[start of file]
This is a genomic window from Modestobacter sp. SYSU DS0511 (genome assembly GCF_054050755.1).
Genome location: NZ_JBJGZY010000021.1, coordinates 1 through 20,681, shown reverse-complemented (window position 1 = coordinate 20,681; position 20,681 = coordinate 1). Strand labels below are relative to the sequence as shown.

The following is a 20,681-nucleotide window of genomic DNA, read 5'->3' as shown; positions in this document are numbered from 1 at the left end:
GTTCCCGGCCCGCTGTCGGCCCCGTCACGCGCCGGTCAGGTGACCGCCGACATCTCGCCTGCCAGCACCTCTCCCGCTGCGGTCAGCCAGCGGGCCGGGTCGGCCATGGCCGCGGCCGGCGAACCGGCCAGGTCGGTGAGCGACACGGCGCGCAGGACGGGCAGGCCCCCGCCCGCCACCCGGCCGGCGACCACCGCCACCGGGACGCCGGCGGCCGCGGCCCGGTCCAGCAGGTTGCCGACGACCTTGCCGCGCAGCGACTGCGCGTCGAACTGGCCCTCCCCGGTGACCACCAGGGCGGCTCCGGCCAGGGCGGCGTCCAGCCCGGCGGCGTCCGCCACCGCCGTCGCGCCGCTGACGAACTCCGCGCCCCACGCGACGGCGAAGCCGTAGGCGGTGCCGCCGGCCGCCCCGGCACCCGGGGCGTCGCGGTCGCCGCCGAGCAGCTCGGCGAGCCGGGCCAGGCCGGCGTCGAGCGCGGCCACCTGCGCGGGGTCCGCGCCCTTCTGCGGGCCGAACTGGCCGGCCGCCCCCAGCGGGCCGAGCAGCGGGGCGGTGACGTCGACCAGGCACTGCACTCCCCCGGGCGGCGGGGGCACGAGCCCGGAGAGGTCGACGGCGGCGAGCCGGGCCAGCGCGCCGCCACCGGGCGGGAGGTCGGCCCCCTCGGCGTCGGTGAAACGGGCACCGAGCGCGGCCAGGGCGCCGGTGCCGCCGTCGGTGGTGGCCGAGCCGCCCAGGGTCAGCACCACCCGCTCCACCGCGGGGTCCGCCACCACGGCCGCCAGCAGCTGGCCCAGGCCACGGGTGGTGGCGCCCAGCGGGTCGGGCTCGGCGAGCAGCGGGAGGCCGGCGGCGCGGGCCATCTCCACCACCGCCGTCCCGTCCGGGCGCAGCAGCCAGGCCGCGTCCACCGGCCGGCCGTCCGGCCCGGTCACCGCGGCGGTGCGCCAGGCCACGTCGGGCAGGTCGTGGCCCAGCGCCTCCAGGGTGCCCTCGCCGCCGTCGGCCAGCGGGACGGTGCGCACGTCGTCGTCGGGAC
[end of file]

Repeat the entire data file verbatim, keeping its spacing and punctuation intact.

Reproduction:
This is a genomic window from Modestobacter sp. SYSU DS0511 (genome assembly GCF_054050755.1).
Genome location: NZ_JBJGZY010000021.1, coordinates 1 through 20,681, shown reverse-complemented (window position 1 = coordinate 20,681; position 20,681 = coordinate 1). Strand labels below are relative to the sequence as shown.

The following is a 20,681-nucleotide window of genomic DNA, read 5'->3' as shown; positions in this document are numbered from 1 at the left end:
GTTCCCGGCCCGCTGTCGGCCCCGTCACGCGCCGGTCAGGTGACCGCCGACATCTCGCCTGCCAGCACCTCTCCCGCTGCGGTCAGCCAGCGGGCCGGGTCGGCCATGGCCGCGGCCGGCGAACCGGCCAGGTCGGTGAGCGACACGGCGCGCAGGACGGGCAGGCCCCCGCCCGCCACCCGGCCGGCGACCACCGCCACCGGGACGCCGGCGGCCGCGGCCCGGTCCAGCAGGTTGCCGACGACCTTGCCGCGCAGCGACTGCGCGTCGAACTGGCCCTCCCCGGTGACCACCAGGGCGGCTCCGGCCAGGGCGGCGTCCAGCCCGGCGGCGTCCGCCACCGCCGTCGCGCCGCTGACGAACTCCGCGCCCCACGCGACGGCGAAGCCGTAGGCGGTGCCGCCGGCCGCCCCGGCACCCGGGGCGTCGCGGTCGCCGCCGAGCAGCTCGGCGAGCCGGGCCAGGCCGGCGTCGAGCGCGGCCACCTGCGCGGGGTCCGCGCCCTTCTGCGGGCCGAACTGGCCGGCCGCCCCCAGCGGGCCGAGCAGCGGGGCGGTGACGTCGACCAGGCACTGCACTCCCCCGGGCGGCGGGGGCACGAGCCCGGAGAGGTCGACGGCGGCGAGCCGGGCCAGCGCGCCGCCACCGGGCGGGAGGTCGGCCCCCTCGGCGTCGGTGAAACGGGCACCGAGCGCGGCCAGGGCGCCGGTGCCGCCGTCGGTGGTGGCCGAGCCGCCCAGGGTCAGCACCACCCGCTCCACCGCGGGGTCCGCCACCACGGCCGCCAGCAGCTGGCCCAGGCCACGGGTGGTGGCGCCCAGCGGGTCGGGCTCGGCGAGCAGCGGGAGGCCGGCGGCGCGGGCCATCTCCACCACCGCCGTCCCGTCCGGGCGCAGCAGCCAGGCCGCGTCCACCGGCCGGCCGTCCGGCCCGGTCACCGCGGCGGTGCGCCAGGCCACGTCGGGCAGGTCGTGGCCCAGCGCCTCCAGGGTGCCCTCGCCGCCGTCGGCCAGCGGGACGGTGCGCACGTCGTCGTCGGGAC